IDEAS home Printed from
MyIDEAS: Login to save this paper or follow this series

Productivity shocks, budget deficits and the current account

  • Bussière, Matthieu
  • Fratzscher, Marcel
  • Müller, Gernot J.

Currently the U.S. is experiencing record budget and current account deficits, a phenomenon familiar from the "Twin Deficits" discussion of the 1980s. In contrast, during the 1990s productivity growth has been identified as the primary cause of the US current account deficit. We suggest a theoretical framework which allows to evaluate empirically the relative importance of budget deficits and productivity shocks for the determination of the current account. Using a sample of 21 OECD countries and time series data from 1960 to 2003 we find little evidence for a contemporaneous effect of budget deficits on the current account, while country-specific productivity shocks appear to play a key role. JEL Classification: E62, F32, F41

If you experience problems downloading a file, check if you have the proper application to view it first. In case of further problems read the IDEAS help page. Note that these files are not on the IDEAS site. Please be patient as the files may be large.

File URL:
Download Restriction: no

Paper provided by European Central Bank in its series Working Paper Series with number 0509.

in new window

Date of creation: Aug 2005
Date of revision:
Handle: RePEc:ecb:ecbwps:20050509
Contact details of provider: Postal: 60640 Frankfurt am Main, Germany
Phone: +49 69 1344 0
Fax: +49 69 1344 6000
Web page:

More information through EDIRC

References listed on IDEAS
Please report citation or reference errors to , or , if you are the registered author of the cited work, log in to your RePEc Author Service profile, click on "citations" and make appropriate adjustments.:

as in new window
  1. Backus, David K & Kehoe, Patrick J & Kydland, Finn E, 1994. "Dynamics of the Trade Balance and the Terms of Trade: The J-Curve?," American Economic Review, American Economic Association, vol. 84(1), pages 84-103, March.
  2. Jordi Galí & J. David López-Salido & Javier Vallés, 2007. "Understanding the Effects of Government Spending on Consumption," Journal of the European Economic Association, MIT Press, vol. 5(1), pages 227-270, 03.
  3. Marianne Baxter, 1995. "International Trade and Business Cycles," NBER Working Papers 5025, National Bureau of Economic Research, Inc.
  4. Giancarlo Corsetti & Gernot J. Müller, 2005. "Twin Deficits: Squaring Theory, Evidence and Common Sense," Economics Working Papers ECO2005/22, European University Institute.
  5. Menzie David Chinn & Eswar Prasad, 2000. "Medium-Term Determinants of Current Accounts in Industrial and Developing Countries: An Empirical Exploration," IMF Working Papers 00/46, International Monetary Fund.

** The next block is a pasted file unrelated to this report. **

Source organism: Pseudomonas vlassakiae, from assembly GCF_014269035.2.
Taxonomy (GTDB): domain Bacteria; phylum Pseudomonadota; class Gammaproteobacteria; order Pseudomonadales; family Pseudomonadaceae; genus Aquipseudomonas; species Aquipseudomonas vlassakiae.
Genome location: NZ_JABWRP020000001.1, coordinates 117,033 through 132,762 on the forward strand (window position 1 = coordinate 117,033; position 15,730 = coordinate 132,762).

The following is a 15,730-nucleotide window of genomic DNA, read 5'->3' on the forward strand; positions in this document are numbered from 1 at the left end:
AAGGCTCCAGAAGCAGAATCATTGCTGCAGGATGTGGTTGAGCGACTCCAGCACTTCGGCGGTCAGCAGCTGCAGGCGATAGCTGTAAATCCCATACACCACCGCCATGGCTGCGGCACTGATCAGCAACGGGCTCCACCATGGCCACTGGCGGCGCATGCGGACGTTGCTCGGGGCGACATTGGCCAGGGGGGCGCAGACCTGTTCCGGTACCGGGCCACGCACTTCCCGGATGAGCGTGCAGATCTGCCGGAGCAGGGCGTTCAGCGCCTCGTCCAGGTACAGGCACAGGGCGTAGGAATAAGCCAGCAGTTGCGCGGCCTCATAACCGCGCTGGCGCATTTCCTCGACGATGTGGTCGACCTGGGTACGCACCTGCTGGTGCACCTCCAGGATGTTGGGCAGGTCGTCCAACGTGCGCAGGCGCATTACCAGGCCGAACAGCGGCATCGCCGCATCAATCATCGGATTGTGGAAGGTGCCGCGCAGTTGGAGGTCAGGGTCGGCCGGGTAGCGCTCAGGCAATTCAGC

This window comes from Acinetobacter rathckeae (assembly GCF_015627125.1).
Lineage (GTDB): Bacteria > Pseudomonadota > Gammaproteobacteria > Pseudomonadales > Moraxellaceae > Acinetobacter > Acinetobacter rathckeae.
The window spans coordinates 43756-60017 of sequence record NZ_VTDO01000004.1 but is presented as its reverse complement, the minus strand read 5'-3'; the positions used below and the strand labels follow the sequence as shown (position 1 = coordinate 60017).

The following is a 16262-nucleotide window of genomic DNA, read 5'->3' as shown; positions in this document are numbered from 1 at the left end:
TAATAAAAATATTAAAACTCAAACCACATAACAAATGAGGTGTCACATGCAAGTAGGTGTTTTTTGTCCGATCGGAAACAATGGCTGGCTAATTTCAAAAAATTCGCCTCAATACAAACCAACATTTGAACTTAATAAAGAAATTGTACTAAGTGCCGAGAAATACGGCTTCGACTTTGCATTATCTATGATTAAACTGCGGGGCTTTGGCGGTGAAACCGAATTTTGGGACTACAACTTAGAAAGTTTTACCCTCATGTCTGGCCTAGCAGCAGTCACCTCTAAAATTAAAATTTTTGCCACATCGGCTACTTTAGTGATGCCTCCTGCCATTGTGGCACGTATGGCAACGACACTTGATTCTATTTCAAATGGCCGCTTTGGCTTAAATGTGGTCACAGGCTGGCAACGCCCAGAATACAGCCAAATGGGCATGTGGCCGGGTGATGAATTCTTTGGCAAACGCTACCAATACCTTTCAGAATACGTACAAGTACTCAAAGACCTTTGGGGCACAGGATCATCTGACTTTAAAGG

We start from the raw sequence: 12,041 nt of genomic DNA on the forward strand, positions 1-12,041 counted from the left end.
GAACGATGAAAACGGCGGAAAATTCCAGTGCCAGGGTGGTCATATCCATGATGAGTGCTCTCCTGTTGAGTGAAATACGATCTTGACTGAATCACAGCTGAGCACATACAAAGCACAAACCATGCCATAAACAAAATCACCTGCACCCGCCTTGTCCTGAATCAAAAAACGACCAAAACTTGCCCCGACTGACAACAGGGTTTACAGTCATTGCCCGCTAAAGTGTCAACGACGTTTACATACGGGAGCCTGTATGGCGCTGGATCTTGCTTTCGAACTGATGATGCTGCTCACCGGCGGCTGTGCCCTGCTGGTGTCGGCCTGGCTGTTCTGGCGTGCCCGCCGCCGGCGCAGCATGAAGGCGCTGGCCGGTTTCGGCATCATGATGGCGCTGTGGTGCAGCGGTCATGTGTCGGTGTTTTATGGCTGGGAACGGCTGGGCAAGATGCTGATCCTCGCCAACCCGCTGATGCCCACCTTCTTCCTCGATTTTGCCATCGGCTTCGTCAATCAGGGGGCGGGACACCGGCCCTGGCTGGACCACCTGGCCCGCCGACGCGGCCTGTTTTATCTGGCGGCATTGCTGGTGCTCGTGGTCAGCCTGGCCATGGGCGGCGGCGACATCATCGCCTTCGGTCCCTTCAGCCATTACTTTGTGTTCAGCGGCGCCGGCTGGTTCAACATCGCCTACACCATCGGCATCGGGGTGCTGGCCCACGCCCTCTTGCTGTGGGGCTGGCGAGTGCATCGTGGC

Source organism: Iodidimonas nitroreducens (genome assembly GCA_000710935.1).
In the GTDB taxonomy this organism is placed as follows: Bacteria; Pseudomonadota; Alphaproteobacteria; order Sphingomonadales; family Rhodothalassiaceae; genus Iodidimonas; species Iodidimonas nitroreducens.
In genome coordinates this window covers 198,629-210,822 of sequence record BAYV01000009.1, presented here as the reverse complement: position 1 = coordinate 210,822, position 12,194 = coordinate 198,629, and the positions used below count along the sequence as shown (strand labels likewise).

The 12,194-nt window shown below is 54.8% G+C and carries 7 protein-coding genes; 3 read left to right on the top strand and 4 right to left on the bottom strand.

6. Menzie D. Chinn & Hiro Ito, 2005. "Current Account Balances, Financial Development and Institutions: Assaying the World "Savings Glut"," NBER Working Papers 11761, National Bureau of Economic Research, Inc.
  7. Gruber, Joseph W. & Kamin, Steven B., 2007. "Explaining the global pattern of current account imbalances," Journal of International Money and Finance, Elsevier, vol. 26(4), pages 500-522, June.
  8. Nouriel Roubini, 1988. "Current Account and Budget Deficits in an Intertemporal Model of Consumption and Taxation Smoothing. A Solution to the "Feldstein-Horioka Puzzle"?," NBER Working Papers 2773, National Bureau of Economic Research, Inc.
  9. Reuven Glick & Kenneth S. Rogoff, 1993. "Global versus country-specific productivity shocks and the current account," International Finance Discussion Papers 443, Board of Governors of the Federal Reserve System (U.S.).
  10. Francesco Giavazzi & Marco Pagano, 1990. "Can Severe Fiscal Contractions Be Expansionary? Tales of Two Small European Countries," NBER Chapters, in: NBER Macroeconomics Annual 1990, Volume 5, pages 75-122 National Bureau of Economic Research, Inc.
  11. Piersanti, Giovanni, 2000. "Current account dynamics and expected future budget deficits: some international evidence," Journal of International Money and Finance, Elsevier, vol. 19(2), pages 255-271, April.
  12. Michel Normandin, 1996. "Budget Deficit Persistence and the Twin Deficits Hypothesis," Macroeconomics 9607001, EconWPA.
  13. John Y. Campbell & N. Gregory Mankiw, 1989. "Consumption, Income, and Interest Rates: Reinterpreting the Time Series Evidence," NBER Working Papers 2924, National Bureau of Economic Research, Inc.
  14. Barro, R.J. & Martin, X.S., 1990. "World Real Interest Rates," RCER Working Papers 227, University of Rochester - Center for Economic Research (RCER).
    • Robert J. Barro & Xavier Sala-i-Martin, 1990. "World Real Interest Rates," NBER Chapters, in: NBER Macroeconomics Annual 1990, Volume 5, pages 15-74 National Bureau of Economic Research, Inc.
  15. Baxter, Marianne & King, Robert G, 1993. "Fiscal Policy in General Equilibrium," American Economic Review, American Economic Association, vol. 83(3), pages 315-34, June.
  16. Giuliodori, Massimo & Beetsma, Roel, 2008. "On the relationship between fiscal plans in the European Union: An empirical analysis based on real-time data," Journal of Comparative Economics, Elsevier, vol. 36(2), pages 221-242, June.